8.5 C
New York

One in 10 Afghan children under five malnourished, 45 percent stunted: UN | Poverty and Development


Roya carefully spoon-feeds her daughter fortified milk in a ward for malnourished children, praying the tiny infant will avoid a condition that stalks one in 10 children in Afghanistan after decades of conflict.

The nine-month-old had been hospitalised three times already in remote Badakhshan province because her mother had trouble breastfeeding.

“She has gained a bit of weight. She has a bit of a glow,” 35-year-old Roya said, cradling Bibi Aseya at the Baharak district hospital.

“She drinks milk as well, but she still doesn’t smile,” she added. “I would stay awake day and night. Now I can sleep.”

Poor nutrition is rife in a country plagued by economic, humanitarian and climate crises two and a half years since the Taliban returned to power.

Ten percent of children under five in Afghanistan are malnourished and 45 percent are stunted, meaning they are small for their age in part due to poor nutrition, according to the United Nations.

Afghanistan has one of the world’s highest rates of stunting in children under five, said Daniel Timme, communications chief for UNICEF.

“If not detected and treated within the first two years of a child’s life, the condition [stunting] becomes irreversible, and the affected child will never be able to develop mentally and physically to its full potential,” he said.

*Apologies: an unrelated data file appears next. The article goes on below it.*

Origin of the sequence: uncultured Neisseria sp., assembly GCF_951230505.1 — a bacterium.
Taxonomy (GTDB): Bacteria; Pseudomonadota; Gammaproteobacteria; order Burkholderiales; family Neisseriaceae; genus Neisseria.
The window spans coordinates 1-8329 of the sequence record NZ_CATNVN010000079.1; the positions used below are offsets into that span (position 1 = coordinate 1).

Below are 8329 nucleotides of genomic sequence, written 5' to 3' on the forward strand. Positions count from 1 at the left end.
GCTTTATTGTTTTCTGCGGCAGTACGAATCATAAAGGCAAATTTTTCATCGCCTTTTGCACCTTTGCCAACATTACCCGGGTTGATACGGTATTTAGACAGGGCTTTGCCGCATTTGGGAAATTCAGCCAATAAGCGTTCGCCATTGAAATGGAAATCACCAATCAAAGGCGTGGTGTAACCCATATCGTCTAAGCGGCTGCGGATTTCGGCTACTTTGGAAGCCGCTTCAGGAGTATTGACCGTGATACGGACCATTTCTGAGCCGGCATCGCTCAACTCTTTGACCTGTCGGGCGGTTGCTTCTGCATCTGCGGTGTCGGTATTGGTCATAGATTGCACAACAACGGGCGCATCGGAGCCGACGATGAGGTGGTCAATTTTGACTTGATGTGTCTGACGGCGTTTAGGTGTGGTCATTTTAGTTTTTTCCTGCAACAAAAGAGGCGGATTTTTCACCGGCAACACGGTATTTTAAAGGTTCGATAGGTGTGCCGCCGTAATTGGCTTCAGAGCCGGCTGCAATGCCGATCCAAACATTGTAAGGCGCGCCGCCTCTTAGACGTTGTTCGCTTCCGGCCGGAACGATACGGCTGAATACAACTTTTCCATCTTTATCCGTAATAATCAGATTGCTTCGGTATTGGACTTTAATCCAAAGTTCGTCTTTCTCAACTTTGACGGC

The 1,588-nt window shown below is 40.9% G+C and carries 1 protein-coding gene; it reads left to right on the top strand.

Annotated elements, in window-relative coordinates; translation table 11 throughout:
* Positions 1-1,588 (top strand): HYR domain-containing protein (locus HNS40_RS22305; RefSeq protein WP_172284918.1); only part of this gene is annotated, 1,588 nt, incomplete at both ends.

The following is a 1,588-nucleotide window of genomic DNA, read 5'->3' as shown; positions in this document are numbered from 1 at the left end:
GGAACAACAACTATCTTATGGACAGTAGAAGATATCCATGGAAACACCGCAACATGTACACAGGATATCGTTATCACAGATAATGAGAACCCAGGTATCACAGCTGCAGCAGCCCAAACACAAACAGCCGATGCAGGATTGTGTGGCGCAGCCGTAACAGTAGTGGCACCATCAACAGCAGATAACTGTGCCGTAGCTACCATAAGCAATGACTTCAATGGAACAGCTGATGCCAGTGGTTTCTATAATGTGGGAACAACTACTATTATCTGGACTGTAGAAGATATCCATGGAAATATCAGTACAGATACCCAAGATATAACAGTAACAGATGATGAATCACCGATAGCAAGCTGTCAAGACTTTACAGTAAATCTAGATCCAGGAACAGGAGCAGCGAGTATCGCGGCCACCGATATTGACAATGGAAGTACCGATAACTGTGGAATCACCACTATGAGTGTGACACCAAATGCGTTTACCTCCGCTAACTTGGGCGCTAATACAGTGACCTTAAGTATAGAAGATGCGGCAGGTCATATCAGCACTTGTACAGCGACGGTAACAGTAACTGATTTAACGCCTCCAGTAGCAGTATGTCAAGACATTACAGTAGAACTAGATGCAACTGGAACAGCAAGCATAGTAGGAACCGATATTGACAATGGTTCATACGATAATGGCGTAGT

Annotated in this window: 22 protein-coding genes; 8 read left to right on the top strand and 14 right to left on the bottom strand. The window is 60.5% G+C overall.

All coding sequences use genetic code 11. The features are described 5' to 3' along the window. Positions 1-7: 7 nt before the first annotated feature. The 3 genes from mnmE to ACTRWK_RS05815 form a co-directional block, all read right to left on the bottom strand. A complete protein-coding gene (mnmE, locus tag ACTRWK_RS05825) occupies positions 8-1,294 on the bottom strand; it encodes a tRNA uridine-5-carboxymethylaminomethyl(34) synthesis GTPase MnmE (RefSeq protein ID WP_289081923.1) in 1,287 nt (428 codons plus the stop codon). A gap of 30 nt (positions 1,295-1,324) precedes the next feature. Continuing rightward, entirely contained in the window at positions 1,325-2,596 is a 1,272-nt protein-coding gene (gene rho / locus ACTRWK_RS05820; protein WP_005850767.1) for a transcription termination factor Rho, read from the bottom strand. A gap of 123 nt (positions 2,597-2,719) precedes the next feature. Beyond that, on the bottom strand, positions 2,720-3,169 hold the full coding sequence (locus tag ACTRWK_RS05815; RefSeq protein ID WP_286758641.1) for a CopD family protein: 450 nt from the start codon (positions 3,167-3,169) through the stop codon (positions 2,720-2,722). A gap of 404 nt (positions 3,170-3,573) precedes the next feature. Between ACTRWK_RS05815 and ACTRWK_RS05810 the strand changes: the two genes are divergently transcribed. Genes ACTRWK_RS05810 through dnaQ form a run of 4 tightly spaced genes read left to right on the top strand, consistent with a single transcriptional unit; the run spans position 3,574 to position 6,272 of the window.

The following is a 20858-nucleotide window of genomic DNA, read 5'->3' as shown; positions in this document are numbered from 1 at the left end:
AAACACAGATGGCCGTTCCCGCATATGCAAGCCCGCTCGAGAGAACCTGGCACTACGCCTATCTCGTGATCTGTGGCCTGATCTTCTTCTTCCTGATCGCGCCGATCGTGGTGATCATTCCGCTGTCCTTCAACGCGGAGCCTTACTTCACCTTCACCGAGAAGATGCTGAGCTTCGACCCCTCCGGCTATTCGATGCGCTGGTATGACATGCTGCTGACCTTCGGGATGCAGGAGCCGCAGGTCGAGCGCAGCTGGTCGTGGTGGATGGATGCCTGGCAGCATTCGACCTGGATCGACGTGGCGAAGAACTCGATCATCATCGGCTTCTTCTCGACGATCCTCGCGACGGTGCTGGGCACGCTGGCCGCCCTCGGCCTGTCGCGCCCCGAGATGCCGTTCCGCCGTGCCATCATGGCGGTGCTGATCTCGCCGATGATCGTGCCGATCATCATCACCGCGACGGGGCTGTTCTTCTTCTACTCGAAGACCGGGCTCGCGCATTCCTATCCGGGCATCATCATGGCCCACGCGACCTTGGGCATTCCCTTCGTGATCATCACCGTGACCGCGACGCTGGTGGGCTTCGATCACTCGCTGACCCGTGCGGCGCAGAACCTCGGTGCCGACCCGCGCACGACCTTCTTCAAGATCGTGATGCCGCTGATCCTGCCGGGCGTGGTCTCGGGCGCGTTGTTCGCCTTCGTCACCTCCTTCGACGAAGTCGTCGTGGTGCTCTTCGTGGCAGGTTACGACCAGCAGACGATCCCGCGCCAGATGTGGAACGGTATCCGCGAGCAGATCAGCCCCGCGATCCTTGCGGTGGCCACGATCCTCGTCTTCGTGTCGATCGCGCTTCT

“This is not only tragic for the individual child but must have a severe negative impact on the development of the whole country when more than two out of five children are affected.”

A plunge in international aid and medical professionals leaving the country have weakened an already vulnerable health system, and women and children are particularly impacted, NGOs said.

Hasina, 22, and her husband, Nureddin, are volunteers at one of the hundreds of community-based health posts supported by UNICEF in Badakhshan, a mountainous region that borders Pakistan, Tajikistan and China.

The couple is an initial lifeline for the more than 1,000 residents of Gandanchusma village. “We gather women and children and weigh the babies. If they are malnourished, we support them and refer them to the clinic,” a 30-minute walk away, Hasina said.

In warmer weather, she added, she sees more cases of malnutrition due to water-borne illnesses.

Nearly 80 percent of people in Afghanistan lack sufficient access to clean water, according to the UN Development Programme.

Aisha, who asked that her real name not be used, had a clean water pump installed at her home in the Badakhshan town of Khairabad through a UNICEF project. But she said the women around her still lack access to information.

“The women who had some education could boil water, provide medicine or make homemade medicines, but the women who did not have any education were less capable,” she said.

In a recent report warning of the frailty of the Afghan health sector, Human Rights Watch underscored the outsized impact on women because of restrictions on their movement, education and employment.

Aisha and her peers share information but worry that doing so is not enough to combat their web of challenges, both social and economic, that contribute to poor nutrition and stunting.

“At the village level, it is difficult for us because we have many illiterate mothers,” another Khairabad resident, Amina, said.

“We need more health and community workers to raise awareness among the people, distribute medicines for malnourished children and provide family planning and healthcare advice.”

Related articles

Recent articles